How does their typographical presentation affect the way you read and hear them?

Learning Goal: I’m working on a literature discussion question and need an explanation and answer to help me learn.Read “The Red Wheelbarrow” and “This Is Just to Say” and answer the following questions:1. How do these poems look? How does their typographical presentation affect the way you read and hear them?2. In “The Red Wheelbarrow,” what information is left out of the poem? Are you left wondering about the speaker, the setting, and the context?3. How would you describe the tone of “The Red Wheelbarrow”?4. Who is the speaker in “This Is Just to Say”? Who is the intended reader? Is it the recipient of the note or some larger reading community?5. In “This Is Just to Say,” line 9 asks the addressee to “Forgive me.” Is this poem meant to be an apology? If so, how sincere is the speaker’s regret?6. What clues does “This Is Just to Say” provide about the relationship between the speaker and the addressee? How would you describe their relationship?7. When Williams originally published the poem anthologized here as “The Red Wheelbarrow” in his 1923 collection Spring and All, it appeared without a title, under the roman numerals xxii. Over the course of many reprintings, the poem seems to have acquired the title “The Red Wheelbarrow.” Some literary critics, however, see this title as going against Williams’s intentions. What difference does it make whether the poem is titled “The Red Wheelbarrow” or marked only with a number? How does reading the poem with or without a title affect your understanding of its meaning?8. “The Red Wheelbarrow” does not have a regular meter, but each stanza consists of one line made up of three words followed by a line consisting of a single two-syllable word. What is the effect of this pattern?9. Why do you think Williams chose to split the compound words wheelbarrow and rainwater with line breaks? How does the printed division of these words change your understanding of them by making you focus on their parts?10. The only example of figurative language in “The Red Wheelbarrow” is the word glazed, in line 5. What does this word mean? What does it mean to describe a wheelbarrow as “glazed” with rain?11. The speaker of “The Red Wheelbarrow” tells us immediately that “so much depends upon” the wheelbarrow, but he never actually specifies what exactly that “so much” is. What do you think the speaker means? What is it that “depends” on the wheelbarrow?12. Does the title “This Is Just to Say” function, in some ways, as the poem’s first line? Why or why not? What does the word just mean in this context?13. In his interview with John W. Gerber in 1950, Williams claimed that “This Is Just to Say” is “metrically absolutely regular.” In fact, the poem has no regular metrical patterns—there is no discernible order to the stresses and syllable counts in each line. Do you see any other kinds of structures or patterns in the poem?14. There is no punctuation in “This Is Just to Say,” but the word “Forgive,” which opens the third stanza, is capitalized. What is the effect of this capitalization? Why might Williams have wanted to mark some kind of separation between this final stanza and the previous two stanzas?16. The speaker of “This Is Just to Say” concludes by describing the taste of the plums he has just eaten: “so sweet / and so cold.” Do you think these lines are intended to replace the experience of eating the plums for the person who was saving them for breakfast? How might this description work as a kind of repayment? What point about the nature and responsibilities of representation might Williams be making here?17. “This Is Just to Say” has inspired many imitations and parodies. Read Kenneth Koch’s marvelous “Variations on a Theme by William Carlos Williams” available from the Poetry Foundation, and listen to the parodies by contributors to the public radio show This American Life available here.You might also use the Internet to locate and read other parodies and imitations of this poem. Do these responses to Williams’s poem change the way you understand it? Do they affect the way you think about the speaker and his actions? If you’re inspired, write your own parody or imitation of the poem.18. Some readers have found symbolic significance in the plums in “This Is Just to Say” and the wheelbarrow in “The Red Wheelbarrow” (arguing, for example, that the plums represent the innocence of Eden and the speaker’s consumption of them represents his “fall” or that the wheelbarrow represents the importance of rural labor). Other readers have insisted that to make these objects into symbols—that is, to see them as standing for anything other than themselves—is to miss the point of the poems.Taking this debate into account, re-read the poems and make some notes on how you understand the objects represented in them. Do you think the objects are meant to function as symbols? If so, of what? Or do you think Williams is making a different kind of point? If so, what? 19. As the transcript from Williams’s 1950 interview with John W. Gerber makes clear, readers have sometimes reacted to pieces like “This Is Just to Say” by questioning their status as poetry. As Gerber put it, “[‘This Is Just to Say’] goes against so many preconceived ideas of the poem … because it’s the kind of thing that almost anybody might say.”Write a short response in which you discuss your opinion on whether “This Is Just to Say” and “The Red Wheelbarrow,” in this sense, “qualify” as poems? Consider how you define and recognize poetry and what standards you apply.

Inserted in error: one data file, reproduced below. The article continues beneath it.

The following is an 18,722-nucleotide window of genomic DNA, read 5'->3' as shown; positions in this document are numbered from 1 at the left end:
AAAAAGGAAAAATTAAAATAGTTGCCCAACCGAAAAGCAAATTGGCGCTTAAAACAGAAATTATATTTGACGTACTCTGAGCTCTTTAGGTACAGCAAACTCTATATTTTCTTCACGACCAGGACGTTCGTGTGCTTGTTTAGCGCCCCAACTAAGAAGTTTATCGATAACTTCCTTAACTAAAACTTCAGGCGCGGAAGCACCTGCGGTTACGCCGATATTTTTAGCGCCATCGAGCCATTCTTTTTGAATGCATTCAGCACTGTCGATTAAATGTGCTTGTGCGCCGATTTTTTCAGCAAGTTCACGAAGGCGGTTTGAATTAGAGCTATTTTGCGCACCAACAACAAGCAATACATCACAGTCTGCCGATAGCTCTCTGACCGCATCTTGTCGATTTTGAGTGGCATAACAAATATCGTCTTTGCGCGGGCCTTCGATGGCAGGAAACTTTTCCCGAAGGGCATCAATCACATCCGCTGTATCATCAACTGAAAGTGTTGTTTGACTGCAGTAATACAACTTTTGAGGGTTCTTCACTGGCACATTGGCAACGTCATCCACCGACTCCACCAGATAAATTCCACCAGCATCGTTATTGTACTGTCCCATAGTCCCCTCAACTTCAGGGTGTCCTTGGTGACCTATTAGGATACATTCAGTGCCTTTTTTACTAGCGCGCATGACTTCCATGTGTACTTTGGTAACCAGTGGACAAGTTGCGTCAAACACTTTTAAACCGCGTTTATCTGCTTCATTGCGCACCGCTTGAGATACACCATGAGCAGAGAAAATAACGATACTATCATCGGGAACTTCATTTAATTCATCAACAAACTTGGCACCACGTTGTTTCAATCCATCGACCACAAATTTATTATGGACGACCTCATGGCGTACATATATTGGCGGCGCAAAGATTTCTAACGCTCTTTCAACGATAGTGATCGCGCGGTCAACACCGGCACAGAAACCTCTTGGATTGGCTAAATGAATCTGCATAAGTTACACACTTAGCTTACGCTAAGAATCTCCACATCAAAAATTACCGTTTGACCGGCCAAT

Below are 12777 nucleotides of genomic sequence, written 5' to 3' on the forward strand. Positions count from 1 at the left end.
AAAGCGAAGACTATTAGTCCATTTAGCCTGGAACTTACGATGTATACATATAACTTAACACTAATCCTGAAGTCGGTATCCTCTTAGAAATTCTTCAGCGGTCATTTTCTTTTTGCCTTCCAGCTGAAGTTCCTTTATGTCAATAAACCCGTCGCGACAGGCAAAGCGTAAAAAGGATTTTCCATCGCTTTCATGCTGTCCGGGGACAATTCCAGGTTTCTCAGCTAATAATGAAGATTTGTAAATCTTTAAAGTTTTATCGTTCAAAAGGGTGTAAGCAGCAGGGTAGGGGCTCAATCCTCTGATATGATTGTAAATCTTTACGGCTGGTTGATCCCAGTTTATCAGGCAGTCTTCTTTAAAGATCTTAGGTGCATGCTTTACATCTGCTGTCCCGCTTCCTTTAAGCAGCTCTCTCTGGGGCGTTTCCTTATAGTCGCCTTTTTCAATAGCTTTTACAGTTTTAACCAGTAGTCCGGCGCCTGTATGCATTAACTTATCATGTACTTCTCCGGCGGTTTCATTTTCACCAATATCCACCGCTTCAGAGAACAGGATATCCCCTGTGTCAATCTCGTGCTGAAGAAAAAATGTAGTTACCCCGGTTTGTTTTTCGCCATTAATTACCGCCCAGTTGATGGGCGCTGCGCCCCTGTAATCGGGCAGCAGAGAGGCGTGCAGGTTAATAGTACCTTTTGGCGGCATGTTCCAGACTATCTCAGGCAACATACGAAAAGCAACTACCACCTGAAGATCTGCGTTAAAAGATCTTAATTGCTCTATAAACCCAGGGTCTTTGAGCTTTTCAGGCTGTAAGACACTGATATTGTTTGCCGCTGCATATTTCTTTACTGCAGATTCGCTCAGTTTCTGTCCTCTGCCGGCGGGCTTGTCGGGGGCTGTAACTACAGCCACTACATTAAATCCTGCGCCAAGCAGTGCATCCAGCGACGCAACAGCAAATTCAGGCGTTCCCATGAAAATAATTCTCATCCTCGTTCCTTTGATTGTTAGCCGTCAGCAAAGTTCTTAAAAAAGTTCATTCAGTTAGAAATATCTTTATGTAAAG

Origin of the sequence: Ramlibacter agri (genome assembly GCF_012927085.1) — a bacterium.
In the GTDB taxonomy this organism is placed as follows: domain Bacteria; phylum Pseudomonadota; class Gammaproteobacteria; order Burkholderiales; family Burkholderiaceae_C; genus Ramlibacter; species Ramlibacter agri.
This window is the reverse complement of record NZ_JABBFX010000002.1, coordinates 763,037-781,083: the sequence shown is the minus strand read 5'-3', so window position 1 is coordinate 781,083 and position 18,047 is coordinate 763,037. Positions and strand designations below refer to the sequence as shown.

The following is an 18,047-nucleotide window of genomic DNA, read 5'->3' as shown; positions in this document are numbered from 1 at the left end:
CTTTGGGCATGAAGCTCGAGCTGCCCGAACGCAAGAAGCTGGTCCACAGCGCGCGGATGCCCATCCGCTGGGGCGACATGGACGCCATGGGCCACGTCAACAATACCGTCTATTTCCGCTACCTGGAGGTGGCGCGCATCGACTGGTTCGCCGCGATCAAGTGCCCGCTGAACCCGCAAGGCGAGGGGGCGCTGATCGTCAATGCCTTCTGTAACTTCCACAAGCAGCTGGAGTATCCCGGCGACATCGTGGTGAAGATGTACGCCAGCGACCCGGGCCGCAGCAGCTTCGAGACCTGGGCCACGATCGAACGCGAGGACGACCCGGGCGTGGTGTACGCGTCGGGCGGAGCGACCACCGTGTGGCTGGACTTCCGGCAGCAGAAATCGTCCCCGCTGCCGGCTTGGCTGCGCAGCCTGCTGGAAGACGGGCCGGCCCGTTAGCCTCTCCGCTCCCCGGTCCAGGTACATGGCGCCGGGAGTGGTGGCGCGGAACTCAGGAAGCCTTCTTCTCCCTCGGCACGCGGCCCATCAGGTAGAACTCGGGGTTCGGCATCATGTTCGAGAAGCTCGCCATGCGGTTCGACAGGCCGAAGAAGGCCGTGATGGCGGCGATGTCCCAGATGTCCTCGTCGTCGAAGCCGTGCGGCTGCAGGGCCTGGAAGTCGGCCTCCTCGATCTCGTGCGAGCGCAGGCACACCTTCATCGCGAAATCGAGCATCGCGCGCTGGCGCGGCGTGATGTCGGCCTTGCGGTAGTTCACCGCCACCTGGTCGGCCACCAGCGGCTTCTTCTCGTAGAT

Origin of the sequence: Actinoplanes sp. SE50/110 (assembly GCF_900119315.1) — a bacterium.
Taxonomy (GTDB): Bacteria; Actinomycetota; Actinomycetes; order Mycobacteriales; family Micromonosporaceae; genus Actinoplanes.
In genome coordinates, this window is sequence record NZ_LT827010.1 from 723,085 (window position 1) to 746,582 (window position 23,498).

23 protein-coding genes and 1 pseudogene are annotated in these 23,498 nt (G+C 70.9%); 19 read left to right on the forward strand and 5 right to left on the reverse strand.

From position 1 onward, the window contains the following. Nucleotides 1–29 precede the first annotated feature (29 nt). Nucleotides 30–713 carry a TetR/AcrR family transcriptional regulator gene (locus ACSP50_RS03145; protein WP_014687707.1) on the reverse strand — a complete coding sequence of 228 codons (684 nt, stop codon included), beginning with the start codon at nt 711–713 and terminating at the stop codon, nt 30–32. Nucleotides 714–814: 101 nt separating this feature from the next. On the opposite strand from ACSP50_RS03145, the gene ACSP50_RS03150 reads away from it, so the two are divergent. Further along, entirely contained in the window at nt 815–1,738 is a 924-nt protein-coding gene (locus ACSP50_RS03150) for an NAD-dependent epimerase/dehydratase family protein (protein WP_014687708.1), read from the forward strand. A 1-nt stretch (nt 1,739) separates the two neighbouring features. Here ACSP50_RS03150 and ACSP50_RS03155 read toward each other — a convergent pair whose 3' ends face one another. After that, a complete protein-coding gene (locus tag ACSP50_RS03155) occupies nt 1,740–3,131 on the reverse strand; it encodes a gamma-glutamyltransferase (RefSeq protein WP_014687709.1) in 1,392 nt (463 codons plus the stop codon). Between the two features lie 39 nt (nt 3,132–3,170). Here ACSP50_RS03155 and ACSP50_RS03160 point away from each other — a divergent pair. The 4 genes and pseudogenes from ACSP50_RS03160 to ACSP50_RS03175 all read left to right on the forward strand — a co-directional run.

Requirements: Short Answers

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